Not all fire is bad. Controlled burning, according to the United States Forestry Service, is any fire intentionally ignited to meet specific land management objectives, such as to reduce flammable fuels, restore ecosystem health, recycle nutrients, or prepare an area for new trees or vegetation. Controlled burning is a management tool that when used under specifically controlled conditions will help land stewards manage forests and rangelands for multiple uses.
These fires burn at a relatively low temperature and are closely monitored so they don’t get out of control. Controlled fires are becoming more common as many landowners are now turning to controlled burns to improve the value of their property. If you’re thinking of conducting a controlled burn on your own property, here are some things to know before you get started.
Contrary to what we’ve been taught since elementary school, fire and forests aren’t always a bad combination. Fire can renew and reinvigorate the woods on your property by clearing underbrush such as dead trees, leaves and vegetation from the forest floor which will allow new plants to grow and healthy trees to flourish. They will also eliminate invasive and unwanted plants, promote wildflower and plant diversity and the will assist in breaking down and returning nutrients to the soil. Not to mention controlled burns can help diminish the amount of fuel in your woods and reduce your risks of a dangerous wildfire.
With all those benefits mentioned, you’re probably wondering how to get started conducting a controlled burn on your property. As with anything, planning is the first step. Plan where you’re going to burn on your property, how you’re going to do it and what are the benefits you’re wanting to see. Early spring is the best season to burn because it’s before everything gets green and the fire is able to consume dead plants before desirable vegetation has grown in. A well-controlled fire is burned when temperatures outside are between 40 and 60 degrees Fahrenheit with moderate humidity usually between 30% and 50%.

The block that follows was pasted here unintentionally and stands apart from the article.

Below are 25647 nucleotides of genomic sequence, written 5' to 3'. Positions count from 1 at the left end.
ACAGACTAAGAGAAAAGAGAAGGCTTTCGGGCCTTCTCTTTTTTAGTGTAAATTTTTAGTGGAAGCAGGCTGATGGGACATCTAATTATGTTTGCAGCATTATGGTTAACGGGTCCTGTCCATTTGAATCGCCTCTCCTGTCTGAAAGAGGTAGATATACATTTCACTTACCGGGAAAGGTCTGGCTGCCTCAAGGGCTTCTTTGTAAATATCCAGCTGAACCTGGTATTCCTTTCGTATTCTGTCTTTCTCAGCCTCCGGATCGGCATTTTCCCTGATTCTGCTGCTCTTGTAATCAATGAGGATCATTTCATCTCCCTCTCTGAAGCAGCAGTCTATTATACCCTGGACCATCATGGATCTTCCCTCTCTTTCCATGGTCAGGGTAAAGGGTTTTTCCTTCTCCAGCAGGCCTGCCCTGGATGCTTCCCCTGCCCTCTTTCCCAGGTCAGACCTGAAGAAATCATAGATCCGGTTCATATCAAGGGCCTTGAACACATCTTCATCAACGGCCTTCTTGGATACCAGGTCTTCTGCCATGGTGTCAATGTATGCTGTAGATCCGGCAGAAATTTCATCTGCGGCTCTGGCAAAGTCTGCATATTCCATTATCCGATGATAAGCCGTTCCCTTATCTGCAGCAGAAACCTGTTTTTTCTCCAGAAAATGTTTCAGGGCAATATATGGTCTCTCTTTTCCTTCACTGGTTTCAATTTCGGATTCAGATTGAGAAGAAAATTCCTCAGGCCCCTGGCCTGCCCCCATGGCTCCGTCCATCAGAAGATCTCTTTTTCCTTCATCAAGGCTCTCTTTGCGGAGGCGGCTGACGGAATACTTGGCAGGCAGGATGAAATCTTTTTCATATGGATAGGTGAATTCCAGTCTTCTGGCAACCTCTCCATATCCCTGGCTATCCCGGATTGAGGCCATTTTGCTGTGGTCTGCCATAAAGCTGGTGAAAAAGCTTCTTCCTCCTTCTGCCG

Next, you want to go to the site on your property and look it over. Take note of anything that may speed or slow the fire, any areas with lots of fuel, such as dead trees and leaves, and any areas that you don’t want to be burned. Also, take note of any smoke sensitive areas. If you have any close by neighbors, they may not want smoke blowing their way. After, write down locations where you want to create firebreaks. You can create a firebreak by mowing an area then wetting it (on the day you burn). Recruit three to four people to help you out. One to help set the fire and a couple to watch and then extinguish.
You’ve mapped out the areas you want to burn and recruited people to help you, now it’s time to make sure you have all the proper equipment and paperwork. You should have a sprayer that’s capable of spraying 125 pounds of pressure and at least an output of six gallons per second. Finally, it’s time to square away the paperwork that’s needed. In most places, you will need a state or local burning permit, and in some cases, you have to be certified. Plan to fulfill these requirements well in advance of your burn date.
Day of Burn
As the burn day draws near, keep an eye on the weather. If you see unstable weather such as strong winds and low humidity, reschedule the burn. Before beginning, go over your burn plan. Make sure everyone helping knows the plan and their roles. Go slow and stay vigilant. Don’t burn more than you or the people helping you can control. Once you're done, make sure even the smallest smolder is put out to prevent any catastrophic wildfires from forming.